Naperville considers new regulations on self-service beer, wine taps

A trend toward restaurants allowing people to pour their own drinks through self-service taps is changing the way diners get their alcohol.

Now Naperville is looking to change the way the city regulates it.

The city council is likely to create a new liquor permit that sets rules for businesses that offer automatic self-service taps for beer or wine. In Naperville, these include Sixty Four - A Wine Bar, which opened a year ago in the Water Street District downtown, and Red Arrow Tap Room, which plans a late summer opening at 216 S. Washington St., also downtown.

The new regulation would set serving size restrictions, require oversight of customer-operated dispensing devices by one trained employee for every 35 adult guests, and require video monitoring of the dispensing devices.

Only businesses with Class B, restaurant and tavern, or Class J, hotel, motel and tavern, liquor licenses would be able to apply for the dispenser permit, which would cost $500 a year and allow the dispensing of up to 24 ounces of beer or up to six ounces of wine at a time. A full kitchen menu would be required until 9 p.m. Sunday through Thursday and until 10 p.m. Friday and Saturday to accompany the self-serve beverages.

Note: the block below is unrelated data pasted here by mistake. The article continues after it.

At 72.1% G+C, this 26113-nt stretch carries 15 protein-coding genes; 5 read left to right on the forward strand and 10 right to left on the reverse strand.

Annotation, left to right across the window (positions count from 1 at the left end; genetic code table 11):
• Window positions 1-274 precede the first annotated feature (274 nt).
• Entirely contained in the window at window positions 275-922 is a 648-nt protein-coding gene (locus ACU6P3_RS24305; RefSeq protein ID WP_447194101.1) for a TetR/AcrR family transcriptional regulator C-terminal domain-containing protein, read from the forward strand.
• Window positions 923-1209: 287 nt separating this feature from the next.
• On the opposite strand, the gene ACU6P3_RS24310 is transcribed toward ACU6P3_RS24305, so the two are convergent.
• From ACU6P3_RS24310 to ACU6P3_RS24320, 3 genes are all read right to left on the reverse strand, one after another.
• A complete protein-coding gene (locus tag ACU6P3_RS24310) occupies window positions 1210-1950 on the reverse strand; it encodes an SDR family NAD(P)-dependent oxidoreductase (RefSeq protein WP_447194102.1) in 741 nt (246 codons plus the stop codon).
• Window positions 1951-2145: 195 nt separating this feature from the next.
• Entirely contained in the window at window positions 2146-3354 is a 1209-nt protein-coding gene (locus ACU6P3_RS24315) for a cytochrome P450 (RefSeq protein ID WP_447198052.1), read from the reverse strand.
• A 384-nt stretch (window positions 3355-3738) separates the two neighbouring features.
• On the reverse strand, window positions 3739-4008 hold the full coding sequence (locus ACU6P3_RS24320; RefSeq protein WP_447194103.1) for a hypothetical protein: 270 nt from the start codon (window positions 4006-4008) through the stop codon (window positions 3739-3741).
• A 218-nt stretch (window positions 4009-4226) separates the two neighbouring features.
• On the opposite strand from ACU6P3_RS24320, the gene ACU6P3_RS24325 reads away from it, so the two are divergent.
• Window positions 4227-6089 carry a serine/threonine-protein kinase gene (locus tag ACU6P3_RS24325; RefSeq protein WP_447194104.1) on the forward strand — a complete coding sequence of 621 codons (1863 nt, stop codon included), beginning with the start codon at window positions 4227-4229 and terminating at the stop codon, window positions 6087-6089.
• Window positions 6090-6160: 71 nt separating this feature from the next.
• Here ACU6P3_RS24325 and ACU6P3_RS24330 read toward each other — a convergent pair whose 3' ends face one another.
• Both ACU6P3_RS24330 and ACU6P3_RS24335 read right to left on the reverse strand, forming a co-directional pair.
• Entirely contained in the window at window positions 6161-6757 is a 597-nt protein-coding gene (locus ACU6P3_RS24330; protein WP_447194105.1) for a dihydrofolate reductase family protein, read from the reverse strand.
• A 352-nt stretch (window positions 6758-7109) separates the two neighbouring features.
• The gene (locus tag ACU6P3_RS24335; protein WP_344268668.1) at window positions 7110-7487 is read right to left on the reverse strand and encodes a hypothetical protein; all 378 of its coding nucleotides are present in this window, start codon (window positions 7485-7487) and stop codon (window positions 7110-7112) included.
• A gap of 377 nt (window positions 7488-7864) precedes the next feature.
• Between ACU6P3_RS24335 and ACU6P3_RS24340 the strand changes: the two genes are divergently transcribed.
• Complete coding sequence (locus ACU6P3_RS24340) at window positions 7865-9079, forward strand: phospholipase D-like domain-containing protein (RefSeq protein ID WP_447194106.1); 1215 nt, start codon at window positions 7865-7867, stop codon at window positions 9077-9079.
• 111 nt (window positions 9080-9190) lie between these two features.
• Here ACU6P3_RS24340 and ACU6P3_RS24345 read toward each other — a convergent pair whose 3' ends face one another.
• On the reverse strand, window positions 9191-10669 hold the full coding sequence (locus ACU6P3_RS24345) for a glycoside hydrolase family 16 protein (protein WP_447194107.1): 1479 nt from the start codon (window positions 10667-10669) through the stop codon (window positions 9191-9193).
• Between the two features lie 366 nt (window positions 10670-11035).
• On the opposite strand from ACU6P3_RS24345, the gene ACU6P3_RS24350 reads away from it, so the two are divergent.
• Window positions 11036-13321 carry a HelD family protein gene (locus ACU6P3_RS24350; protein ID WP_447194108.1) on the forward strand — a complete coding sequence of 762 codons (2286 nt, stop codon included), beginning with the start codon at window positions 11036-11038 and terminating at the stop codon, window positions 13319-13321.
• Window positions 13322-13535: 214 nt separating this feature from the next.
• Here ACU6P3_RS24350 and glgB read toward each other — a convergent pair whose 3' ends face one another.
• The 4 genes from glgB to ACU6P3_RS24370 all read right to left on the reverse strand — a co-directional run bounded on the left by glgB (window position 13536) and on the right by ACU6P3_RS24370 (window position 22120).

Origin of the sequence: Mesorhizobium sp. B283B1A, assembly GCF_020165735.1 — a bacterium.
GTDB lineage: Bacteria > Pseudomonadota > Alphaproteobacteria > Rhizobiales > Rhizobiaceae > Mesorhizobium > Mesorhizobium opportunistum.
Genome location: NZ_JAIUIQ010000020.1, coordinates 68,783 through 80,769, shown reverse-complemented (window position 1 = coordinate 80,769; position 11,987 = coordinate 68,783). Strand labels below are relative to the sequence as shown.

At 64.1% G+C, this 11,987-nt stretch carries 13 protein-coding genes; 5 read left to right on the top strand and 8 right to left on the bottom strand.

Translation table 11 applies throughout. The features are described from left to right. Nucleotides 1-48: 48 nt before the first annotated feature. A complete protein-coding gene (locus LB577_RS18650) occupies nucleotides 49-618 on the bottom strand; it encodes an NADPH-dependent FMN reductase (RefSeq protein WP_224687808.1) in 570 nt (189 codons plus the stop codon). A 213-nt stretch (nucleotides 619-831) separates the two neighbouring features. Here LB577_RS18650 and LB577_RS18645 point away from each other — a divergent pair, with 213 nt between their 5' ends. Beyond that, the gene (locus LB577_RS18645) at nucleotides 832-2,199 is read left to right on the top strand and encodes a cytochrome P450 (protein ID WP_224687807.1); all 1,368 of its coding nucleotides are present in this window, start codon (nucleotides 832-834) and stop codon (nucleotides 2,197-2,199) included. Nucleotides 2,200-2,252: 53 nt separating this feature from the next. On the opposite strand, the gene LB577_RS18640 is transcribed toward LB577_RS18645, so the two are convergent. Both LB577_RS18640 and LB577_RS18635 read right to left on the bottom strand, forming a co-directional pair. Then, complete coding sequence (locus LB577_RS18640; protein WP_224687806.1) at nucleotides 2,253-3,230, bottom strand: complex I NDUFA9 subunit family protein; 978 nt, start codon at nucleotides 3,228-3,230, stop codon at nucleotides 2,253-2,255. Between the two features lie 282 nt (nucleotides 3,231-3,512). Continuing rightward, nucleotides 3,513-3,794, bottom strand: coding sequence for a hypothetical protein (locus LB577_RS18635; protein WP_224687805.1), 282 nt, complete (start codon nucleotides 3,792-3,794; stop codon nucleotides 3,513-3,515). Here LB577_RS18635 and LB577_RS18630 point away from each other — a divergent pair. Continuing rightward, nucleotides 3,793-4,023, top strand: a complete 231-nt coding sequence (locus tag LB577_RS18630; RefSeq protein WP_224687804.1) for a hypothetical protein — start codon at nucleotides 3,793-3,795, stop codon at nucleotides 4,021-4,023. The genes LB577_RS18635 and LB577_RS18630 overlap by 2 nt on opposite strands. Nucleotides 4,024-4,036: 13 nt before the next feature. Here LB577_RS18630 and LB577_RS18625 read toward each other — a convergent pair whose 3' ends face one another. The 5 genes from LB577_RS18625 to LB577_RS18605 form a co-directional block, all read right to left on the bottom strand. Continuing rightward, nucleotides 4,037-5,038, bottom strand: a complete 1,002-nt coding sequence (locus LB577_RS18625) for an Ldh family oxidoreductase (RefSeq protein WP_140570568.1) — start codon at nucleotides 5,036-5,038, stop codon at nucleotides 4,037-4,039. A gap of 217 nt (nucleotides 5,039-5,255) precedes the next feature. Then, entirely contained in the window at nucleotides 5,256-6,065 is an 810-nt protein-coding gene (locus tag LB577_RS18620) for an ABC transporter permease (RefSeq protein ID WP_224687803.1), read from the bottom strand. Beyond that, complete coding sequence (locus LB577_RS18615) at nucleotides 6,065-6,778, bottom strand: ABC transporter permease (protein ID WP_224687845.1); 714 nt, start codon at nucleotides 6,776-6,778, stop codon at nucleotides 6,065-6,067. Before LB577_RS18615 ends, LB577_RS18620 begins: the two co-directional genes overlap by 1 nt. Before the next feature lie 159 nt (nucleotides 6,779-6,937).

The city would cap the number of dispenser permits at two for the downtown and four for elsewhere in the city.

While developing the new rules, Mayor and Liquor Commissioner Steve Chirico ran the proposal past owners of both Sixty Four and Red Arrow. Both said they appreciated the collaborative process and are ready to comply with the proposed regulations, including the video recording element.

But city council members John Krummen and Rebecca Boyd-Obarski said they object to the city requiring such monitoring, with Boyd-Obarski saying she fears the rule could bring unintended consequences and Krummen doubting its necessity.

With an employee required to monitor the self-service taps, Krummen said the practice is already as controlled as typical beverage service. "How is that different than if a server brought you your drink?" Krummen said. "Why the extra scrutiny?"

Chirico said liquor commission members decided the freedom diners have to serve their own drinks should come with a "higher level of security." He also said the city initially wanted a much lower ratio of trained employees to self-serving guests, but adjusted the number to make it more financially feasible for operators such as Loren Beadle of Sixty Four and Joe Tota of Red Arrow.

"That's also one of the reasons the video monitoring came into play," Chirico said, "to take into consideration their business models."

Beadle and Tota said they already record in their restaurants, with or without the potential city requirement.

"I don't see it as a problem," Tota said. "It's a good best practice."

Beadle said he employs specialists called "wine leads" to keep watch for underage drinkers or overserved patrons.

"We say self-serve. That doesn't mean we're not managing that area," he said. "To us, that's really important."

The council made no changes to the proposed dispenser permit and did not take a vote. A vote is scheduled for its next meeting at 7 p.m. Tuesday, July 17, in the municipal center at 400 S. Eagle St.

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